On November 4, 2014, the district court denied Takeda's motion for preliminary injunction on the grounds that Takeda did not meet its burden of showing a likelihood of success on the merits for its induced infringement claims or irreparable injury. On the issue of the likelihood of success on the merits, the district court concluded that, although Hikma failed to raise a substantial question regarding the validity of the patents, Takeda had not met its burden of showing likelihood of proving induced infringement. On the issue of irreparable harm, the district court concluded that Takeda had not shown a causal nexus between Hikma's infringement and Takeda's alleged harm.
In the order denying a preliminary injunction, the court also ordered that, if Takeda took an immediate appeal (the next day), " the status quo [would] be maintained pending appeal" by extending the TRO, including its 10-day notice provision. J.A. 16-17.
Takeda timely appealed the denial of preliminary injunction, and Hikma cross-appealed. In its cross-appeal, Hikma argues that the extension of the TRO was based solely on its " consent," and it should not have been extended past oral argument in this appeal. After oral argument on January 9, 2015, we issued, without dissent, an order affirming the district court's denial of preliminary injunction and vacating the TRO, including its 10-day notice provision.2 Our order mooted Hikma's
cross-appeal and Takeda's argument that the 10-day notice provision in the TRO was improper. Our vacating of the order did not affect Takeda's liability under the bond. We have jurisdiction pursuant to 28 U.S.C. § 1292(c).
We review a denial of a preliminary injunction for abuse of discretion. Abbott Labs. v. Sandoz, Inc., 544 F.3d 1341, 1345 (Fed. Cir. 2008) (citing Doran v. Salem Inn, 422 U.S. 922, 932, 95 S.Ct. 2561, 45 L.Ed.2d 648 (1975)). A court abuses its discretion if it " ma[kes] a clear error of judgment in weighing relevant factors or exercise[s] its discretion based upon an error of law or clearly erroneous factual findings." Id. (quoting Novo Nordisk of N. Am., Inc. v. Genentech, Inc., 77 F.3d 1364, 1367 (Fed. Cir. 1996)).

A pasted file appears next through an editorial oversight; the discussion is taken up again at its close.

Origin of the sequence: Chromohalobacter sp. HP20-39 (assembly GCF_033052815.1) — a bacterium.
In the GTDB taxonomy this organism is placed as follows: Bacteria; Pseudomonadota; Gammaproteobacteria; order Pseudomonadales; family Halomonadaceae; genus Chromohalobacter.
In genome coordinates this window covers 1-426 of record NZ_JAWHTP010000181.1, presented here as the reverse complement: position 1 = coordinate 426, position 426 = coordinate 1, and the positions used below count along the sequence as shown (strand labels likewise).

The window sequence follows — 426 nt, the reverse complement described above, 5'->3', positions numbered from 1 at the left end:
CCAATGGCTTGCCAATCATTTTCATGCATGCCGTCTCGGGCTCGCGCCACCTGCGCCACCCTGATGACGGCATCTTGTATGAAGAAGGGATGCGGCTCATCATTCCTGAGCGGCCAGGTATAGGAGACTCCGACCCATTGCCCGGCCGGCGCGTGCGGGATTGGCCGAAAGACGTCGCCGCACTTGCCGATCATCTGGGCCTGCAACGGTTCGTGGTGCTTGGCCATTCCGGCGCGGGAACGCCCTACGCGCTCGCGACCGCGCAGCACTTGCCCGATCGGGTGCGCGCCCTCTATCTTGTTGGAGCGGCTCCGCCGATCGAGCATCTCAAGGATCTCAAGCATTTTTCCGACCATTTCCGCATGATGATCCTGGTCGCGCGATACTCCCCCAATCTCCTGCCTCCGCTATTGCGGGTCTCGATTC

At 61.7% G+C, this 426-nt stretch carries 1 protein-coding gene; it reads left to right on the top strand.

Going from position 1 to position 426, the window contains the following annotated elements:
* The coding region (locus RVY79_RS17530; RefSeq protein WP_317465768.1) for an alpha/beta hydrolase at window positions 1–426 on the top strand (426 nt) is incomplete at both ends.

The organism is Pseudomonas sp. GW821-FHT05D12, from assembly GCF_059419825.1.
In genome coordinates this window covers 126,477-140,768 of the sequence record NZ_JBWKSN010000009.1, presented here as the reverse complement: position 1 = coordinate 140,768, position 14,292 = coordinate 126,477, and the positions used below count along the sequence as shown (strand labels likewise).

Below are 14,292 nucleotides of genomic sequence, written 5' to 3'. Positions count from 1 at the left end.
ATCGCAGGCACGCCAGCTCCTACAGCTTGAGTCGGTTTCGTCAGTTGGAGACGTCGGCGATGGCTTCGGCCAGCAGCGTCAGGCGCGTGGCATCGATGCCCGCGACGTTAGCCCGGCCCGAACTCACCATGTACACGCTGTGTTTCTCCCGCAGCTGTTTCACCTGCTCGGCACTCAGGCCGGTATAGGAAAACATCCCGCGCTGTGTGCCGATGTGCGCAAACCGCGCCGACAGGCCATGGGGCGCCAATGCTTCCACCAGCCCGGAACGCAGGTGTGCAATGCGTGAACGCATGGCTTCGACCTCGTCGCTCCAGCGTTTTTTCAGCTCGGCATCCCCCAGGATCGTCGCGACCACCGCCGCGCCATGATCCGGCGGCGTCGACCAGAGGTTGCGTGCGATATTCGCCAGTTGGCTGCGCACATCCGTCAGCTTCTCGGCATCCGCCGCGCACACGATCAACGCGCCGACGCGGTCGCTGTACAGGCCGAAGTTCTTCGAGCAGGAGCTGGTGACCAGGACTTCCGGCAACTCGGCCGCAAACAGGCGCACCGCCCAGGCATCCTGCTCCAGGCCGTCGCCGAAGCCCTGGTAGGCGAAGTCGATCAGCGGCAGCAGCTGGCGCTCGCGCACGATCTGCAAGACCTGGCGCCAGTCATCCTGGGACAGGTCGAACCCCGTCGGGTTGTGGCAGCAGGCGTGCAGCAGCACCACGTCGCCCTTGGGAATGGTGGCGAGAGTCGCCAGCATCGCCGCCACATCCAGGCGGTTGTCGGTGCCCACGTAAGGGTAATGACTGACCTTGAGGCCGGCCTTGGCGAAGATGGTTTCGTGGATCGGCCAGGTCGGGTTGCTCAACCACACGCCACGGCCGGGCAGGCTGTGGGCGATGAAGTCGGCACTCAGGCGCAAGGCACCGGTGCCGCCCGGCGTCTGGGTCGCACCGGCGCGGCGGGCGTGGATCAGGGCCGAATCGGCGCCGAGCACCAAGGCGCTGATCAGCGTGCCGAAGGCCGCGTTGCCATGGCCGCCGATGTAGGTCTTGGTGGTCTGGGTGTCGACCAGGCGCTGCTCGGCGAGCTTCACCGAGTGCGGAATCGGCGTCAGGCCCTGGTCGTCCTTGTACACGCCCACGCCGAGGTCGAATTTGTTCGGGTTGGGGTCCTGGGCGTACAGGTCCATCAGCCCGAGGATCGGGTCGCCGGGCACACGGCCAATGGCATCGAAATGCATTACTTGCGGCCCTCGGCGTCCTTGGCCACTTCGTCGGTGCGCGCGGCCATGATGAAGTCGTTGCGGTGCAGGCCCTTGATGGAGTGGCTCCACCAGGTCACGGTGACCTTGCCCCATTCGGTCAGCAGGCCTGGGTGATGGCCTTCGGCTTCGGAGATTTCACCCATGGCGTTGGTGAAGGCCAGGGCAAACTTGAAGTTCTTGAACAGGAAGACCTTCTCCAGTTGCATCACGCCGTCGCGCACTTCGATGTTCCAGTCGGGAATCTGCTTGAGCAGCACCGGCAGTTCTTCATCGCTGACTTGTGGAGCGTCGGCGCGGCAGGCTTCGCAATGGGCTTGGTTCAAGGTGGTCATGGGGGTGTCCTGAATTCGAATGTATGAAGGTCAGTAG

In general, a party seeking a preliminary injunction must establish that it is likely to succeed on the merits, that it is likely to suffer irreparable harm in the absence of relief, that the balance of equities is in its favor, and that an injunction is in the public interest. See Titan Tire Corp. v. Case New Holland, Inc., 566 F.3d 1372, 1375-76 (Fed. Cir. 2009).
The relevant statutory provisions here are in the Hatch-Waxman Act. The Hatch-Waxman Act allows generic manufacturers to rely on certain streamlined FDA approval processes by which generic drug manufacturers can bring their products to market without submitting all of the extensive drug and clinical data ordinarily required of an NDA under 21 U.S.C. § 355(b)(1). In particular, an applicant seeking approval to market a generic version or variant of a drug may file either an Abbreviated New Drug Application (" ANDA" ) or a " 505(b)(2) application," sometimes called a " paper NDA." Id. § § 355(b)(2), (j). An ANDA allows applicants seeking approval for generic versions of existing drugs to rely on the safety and efficacy information for an approved drug listed in the Approved Drug Products with Therapeutic Equivalence Evaluations, or the " Orange Book." A paper NDA allows applicants seeking approval for a new drug or a change to an approved drug to rely on existing FDA findings of safety and effectiveness or studies not performed by the NDA applicant.
Both the ANDA and paper NDA pathways generally require applicants to submit one of several kinds of patent certifications, see id. § § 355(j)(2)(A)(vii)(I)-(IV), 355(b)(2)(A)--(B), including a " Paragraph IV" certification that the relevant patents are either invalid or not infringed, which may in turn trigger patent litigation under the artificial act of infringement created by 35 U.S.C. § 271(e)(2)(A). See § § 355(j)(2)(A)(vii)(IV), 355(b)(2)(A)(iv); Eli Lilly & Co. v. Medtronic, Inc., 496 U.S. 661, 675, 110 S.Ct. 2683, 110 L.Ed.2d 605 (1990).
Here Colcrys was an FDA-approved drug, and Hikma elected to file a paper NDA pursuant to 21 U.S.C. § 355(b)(2). Hikma did not, however, file a Paragraph IV certification with respect to Takeda's patents because it relied on prior FDA findings of safety and efficacy concerning colchicine, and did not seek FDA approval for a use covered by Takeda's patents. As Takeda concedes, " [a]dministering colchicine for prophylaxis of gout flares is not covered by Takeda's asserted patents, except when it involves concomitant administration with certain other drugs." Appellant's Br. 4 n.1.
As we explained in Warner-Lambert Co. v. Apotex Corp., 316 F.3d 1348 (Fed. Cir. 2003), Congress intended " that a single drug could have more than one indication and yet that [an] ANDA applicant could seek approval for...